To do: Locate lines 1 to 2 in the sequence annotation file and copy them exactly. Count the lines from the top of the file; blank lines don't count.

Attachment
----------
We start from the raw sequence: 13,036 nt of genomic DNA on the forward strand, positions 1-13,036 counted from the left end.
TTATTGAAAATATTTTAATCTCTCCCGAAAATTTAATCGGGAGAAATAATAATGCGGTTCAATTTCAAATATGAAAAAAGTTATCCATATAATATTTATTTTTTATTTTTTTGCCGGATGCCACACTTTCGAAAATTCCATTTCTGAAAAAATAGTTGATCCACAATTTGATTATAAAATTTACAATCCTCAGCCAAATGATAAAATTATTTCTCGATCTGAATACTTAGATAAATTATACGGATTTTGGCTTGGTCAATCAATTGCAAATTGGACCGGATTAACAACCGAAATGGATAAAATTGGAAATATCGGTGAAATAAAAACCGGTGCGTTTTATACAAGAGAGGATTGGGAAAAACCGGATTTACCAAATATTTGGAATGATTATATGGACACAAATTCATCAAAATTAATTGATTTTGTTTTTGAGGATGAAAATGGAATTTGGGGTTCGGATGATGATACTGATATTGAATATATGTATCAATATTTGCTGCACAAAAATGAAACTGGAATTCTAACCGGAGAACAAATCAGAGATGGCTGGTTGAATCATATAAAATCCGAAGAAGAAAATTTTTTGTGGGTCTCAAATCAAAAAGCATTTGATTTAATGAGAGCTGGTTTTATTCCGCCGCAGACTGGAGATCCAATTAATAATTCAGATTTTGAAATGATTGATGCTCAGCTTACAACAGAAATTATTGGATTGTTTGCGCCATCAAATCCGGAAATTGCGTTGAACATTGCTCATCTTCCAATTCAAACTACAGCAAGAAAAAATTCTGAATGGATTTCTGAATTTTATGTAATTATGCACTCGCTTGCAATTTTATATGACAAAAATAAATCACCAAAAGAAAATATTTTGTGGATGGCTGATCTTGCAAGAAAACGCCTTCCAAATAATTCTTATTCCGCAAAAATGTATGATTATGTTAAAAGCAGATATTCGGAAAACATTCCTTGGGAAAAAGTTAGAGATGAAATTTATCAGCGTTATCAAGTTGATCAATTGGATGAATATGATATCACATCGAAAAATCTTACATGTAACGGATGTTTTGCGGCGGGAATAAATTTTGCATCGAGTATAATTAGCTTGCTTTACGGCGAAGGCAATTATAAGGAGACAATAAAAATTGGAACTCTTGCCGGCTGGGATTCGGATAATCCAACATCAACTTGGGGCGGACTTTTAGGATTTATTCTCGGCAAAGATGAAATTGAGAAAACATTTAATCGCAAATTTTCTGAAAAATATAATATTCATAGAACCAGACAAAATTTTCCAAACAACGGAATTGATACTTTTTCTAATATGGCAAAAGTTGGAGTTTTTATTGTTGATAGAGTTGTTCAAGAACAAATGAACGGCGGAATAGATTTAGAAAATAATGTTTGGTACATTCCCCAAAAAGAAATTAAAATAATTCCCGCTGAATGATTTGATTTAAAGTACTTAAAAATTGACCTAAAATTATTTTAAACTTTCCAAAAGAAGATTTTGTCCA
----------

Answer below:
We start from the raw sequence: 13,036 nt of genomic DNA on the forward strand, positions 1-13,036 counted from the left end.
TTATTGAAAATATTTTAATCTCTCCCGAAAATTTAATCGGGAGAAATAATAATGCGGTTCAATTTCAAATATGAAAAAAGTTATCCATATAATATTTATTTTTTATTTTTTTGCCGGATGCCACACTTTCGAAAATTCCATTTCTGAAAAAATAGTTGATCCACAATTTGATTATAAAATTTACAATCCTCAGCCAAATGATAAAATTATTTCTCGATCTGAATACTTAGATAAATTATACGGATTTTGGCTTGGTCAATCAATTGCAAATTGGACCGGATTAACAACCGAAATGGATAAAATTGGAAATATCGGTGAAATAAAAACCGGTGCGTTTTATACAAGAGAGGATTGGGAAAAACCGGATTTACCAAATATTTGGAATGATTATATGGACACAAATTCATCAAAATTAATTGATTTTGTTTTTGAGGATGAAAATGGAATTTGGGGTTCGGATGATGATACTGATATTGAATATATGTATCAATATTTGCTGCACAAAAATGAAACTGGAATTCTAACCGGAGAACAAATCAGAGATGGCTGGTTGAATCATATAAAATCCGAAGAAGAAAATTTTTTGTGGGTCTCAAATCAAAAAGCATTTGATTTAATGAGAGCTGGTTTTATTCCGCCGCAGACTGGAGATCCAATTAATAATTCAGATTTTGAAATGATTGATGCTCAGCTTACAACAGAAATTATTGGATTGTTTGCGCCATCAAATCCGGAAATTGCGTTGAACATTGCTCATCTTCCAATTCAAACTACAGCAAGAAAAAATTCTGAATGGATTTCTGAATTTTATGTAATTATGCACTCGCTTGCAATTTTATATGACAAAAATAAATCACCAAAAGAAAATATTTTGTGGATGGCTGATCTTGCAAGAAAACGCCTTCCAAATAATTCTTATTCCGCAAAAATGTATGATTATGTTAAAAGCAGATATTCGGAAAACATTCCTTGGGAAAAAGTTAGAGATGAAATTTATCAGCGTTATCAAGTTGATCAATTGGATGAATATGATATCACATCGAAAAATCTTACATGTAACGGATGTTTTGCGGCGGGAATAAATTTTGCATCGAGTATAATTAGCTTGCTTTACGGCGAAGGCAATTATAAGGAGACAATAAAAATTGGAACTCTTGCCGGCTGGGATTCGGATAATCCAACATCAACTTGGGGCGGACTTTTAGGATTTATTCTCGGCAAAGATGAAATTGAGAAAACATTTAATCGCAAATTTTCTGAAAAATATAATATTCATAGAACCAGACAAAATTTTCCAAACAACGGAATTGATACTTTTTCTAATATGGCAAAAGTTGGAGTTTTTATTGTTGATAGAGTTGTTCAAGAACAAATGAACGGCGGAATAGATTTAGAAAATAATGTTTGGTACATTCCCCAAAAAGAAATTAAAATAATTCCCGCTGAATGATTTGATTTAAAGTACTTAAAAATTGACCTAAAATTATTTTAAACTTTCCAAAAGAAGATTTTGTCCA